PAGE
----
All Over the Map

Unfortunately, the maps and all the signs were only in Japanese. But eventually we made our way to the food floor, a huge department store of delicious food.

All Over the Map

All Over the Map

Our destination was the Kit Kat Chocolatory. Kit Kat is the most popular candy in Japan, and there are dozens of unique and crazy kit Kat flavors available, with some of the most gourmet and interesting available at the Chocolatory.

All Over the Map

All Over the Map

All Over the Map

All Over the Map

For a coworker back home I got a sampler box specific to the Tokyo region- Chocolatories elsewhere in the country have their own unique sampler boxes. This one featured Butter, Pistachio/Raspberry, Green Tea/Kinako, and Strawberry.  For myself I grabbed little boxes of Chili/Passionfruit and Strawberry Maple.

All Over the Map

We continued to explore the mall, with amazing foods and flavors everywhere.

All Over the Map

You might think that going to the Kit Kat store (on a major holiday no less) would have meant tourists everywhere, but it was actually quite the contrary. Whereas our Monday shopping adventures had taken us to very westerner friendly places, here there were no westerners in sight, little English signage and few people who spoke English.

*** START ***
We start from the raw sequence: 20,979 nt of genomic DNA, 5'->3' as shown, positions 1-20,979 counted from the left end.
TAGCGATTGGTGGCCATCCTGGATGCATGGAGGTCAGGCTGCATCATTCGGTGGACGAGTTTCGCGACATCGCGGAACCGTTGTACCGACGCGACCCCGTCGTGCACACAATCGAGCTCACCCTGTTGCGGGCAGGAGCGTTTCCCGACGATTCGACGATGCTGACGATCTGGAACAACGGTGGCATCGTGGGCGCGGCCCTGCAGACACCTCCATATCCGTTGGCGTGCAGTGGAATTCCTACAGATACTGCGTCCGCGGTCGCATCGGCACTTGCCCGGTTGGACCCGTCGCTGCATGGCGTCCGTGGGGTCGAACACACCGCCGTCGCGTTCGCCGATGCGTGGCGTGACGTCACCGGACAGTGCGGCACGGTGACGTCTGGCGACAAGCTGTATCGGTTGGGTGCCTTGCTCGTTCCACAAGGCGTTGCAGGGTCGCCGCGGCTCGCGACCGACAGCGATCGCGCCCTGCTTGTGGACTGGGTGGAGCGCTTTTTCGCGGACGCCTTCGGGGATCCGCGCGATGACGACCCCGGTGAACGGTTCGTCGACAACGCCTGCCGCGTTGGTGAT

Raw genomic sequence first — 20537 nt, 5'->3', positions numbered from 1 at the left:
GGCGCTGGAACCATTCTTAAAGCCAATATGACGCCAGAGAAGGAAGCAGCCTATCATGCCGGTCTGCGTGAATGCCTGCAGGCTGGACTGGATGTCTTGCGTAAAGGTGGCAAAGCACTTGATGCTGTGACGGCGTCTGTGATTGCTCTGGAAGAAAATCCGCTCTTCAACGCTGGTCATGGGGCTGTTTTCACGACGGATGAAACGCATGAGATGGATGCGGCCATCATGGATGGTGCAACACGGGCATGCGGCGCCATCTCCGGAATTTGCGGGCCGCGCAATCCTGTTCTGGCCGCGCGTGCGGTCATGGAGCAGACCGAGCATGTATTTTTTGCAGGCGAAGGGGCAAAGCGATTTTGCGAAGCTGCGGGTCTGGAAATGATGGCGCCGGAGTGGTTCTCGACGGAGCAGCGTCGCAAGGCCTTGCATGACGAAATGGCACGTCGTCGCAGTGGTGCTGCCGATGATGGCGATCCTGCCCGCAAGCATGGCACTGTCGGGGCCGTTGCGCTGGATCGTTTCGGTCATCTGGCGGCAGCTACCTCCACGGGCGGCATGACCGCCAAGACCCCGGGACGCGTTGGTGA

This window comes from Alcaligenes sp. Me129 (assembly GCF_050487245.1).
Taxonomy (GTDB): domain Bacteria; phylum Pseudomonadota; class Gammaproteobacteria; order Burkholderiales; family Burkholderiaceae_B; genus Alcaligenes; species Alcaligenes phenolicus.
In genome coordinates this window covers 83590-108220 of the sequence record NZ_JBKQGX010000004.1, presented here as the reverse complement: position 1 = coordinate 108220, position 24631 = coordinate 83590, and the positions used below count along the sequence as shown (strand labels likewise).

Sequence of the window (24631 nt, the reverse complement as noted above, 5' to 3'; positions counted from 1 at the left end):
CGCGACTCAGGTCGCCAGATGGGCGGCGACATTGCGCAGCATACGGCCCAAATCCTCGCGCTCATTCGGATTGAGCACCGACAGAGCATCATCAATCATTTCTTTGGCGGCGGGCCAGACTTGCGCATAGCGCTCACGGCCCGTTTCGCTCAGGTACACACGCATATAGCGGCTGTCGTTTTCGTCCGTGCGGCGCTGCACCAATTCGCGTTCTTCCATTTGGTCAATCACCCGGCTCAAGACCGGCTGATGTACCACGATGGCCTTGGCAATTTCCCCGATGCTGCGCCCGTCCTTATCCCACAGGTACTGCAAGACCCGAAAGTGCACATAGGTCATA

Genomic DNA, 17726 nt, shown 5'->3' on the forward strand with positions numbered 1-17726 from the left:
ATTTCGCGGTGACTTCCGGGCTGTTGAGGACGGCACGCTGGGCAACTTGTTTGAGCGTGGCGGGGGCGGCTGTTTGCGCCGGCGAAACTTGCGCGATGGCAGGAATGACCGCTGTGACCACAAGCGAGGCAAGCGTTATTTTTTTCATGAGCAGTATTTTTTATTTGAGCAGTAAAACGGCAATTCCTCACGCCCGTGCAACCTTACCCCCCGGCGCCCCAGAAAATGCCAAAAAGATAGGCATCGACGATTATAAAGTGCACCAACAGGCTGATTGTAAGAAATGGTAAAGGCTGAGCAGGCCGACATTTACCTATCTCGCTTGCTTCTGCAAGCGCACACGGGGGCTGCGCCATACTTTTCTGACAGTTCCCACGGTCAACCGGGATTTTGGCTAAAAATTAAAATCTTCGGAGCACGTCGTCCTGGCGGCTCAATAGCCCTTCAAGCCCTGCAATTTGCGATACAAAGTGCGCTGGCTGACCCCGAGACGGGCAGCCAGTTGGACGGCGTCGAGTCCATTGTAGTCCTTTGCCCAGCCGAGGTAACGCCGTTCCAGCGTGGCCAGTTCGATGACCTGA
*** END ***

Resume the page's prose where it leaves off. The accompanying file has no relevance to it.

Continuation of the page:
The mall was so big we could have spent all day there, and very crowded since it was a major holiday. Here's one other neat thing we found: a 7-11 Premium, which was a lot like a little Trader Joes.

All Over the Map

All Over the Map

All Over the Map

We made our way back to the train station and headed for Akihabara.

All Over the Map

Akihabara is a major center for Otaku- fervent popular culture fanaticism like manga and anime and video games. It's also a well area for electronics and is sometimes known as "electric town."

All Over the Map

From the moment we stepped off the train Akihabara was completely overwhelming. Posters and shops and lights were everywhere.

All Over the Map

All Over the Map

All Over the Map

All Over the Map

We stopped in this Sega arcade, with 7 floors of video and games.

All Over the Map

All Over the Map

All Over the Map

All Over the Map

Crazy Akihabra shops and restaurants:

All Over the Map

All Over the Map

All Over the Map

All Over the Map

All Over the Map

All Over the Map

All Over the Map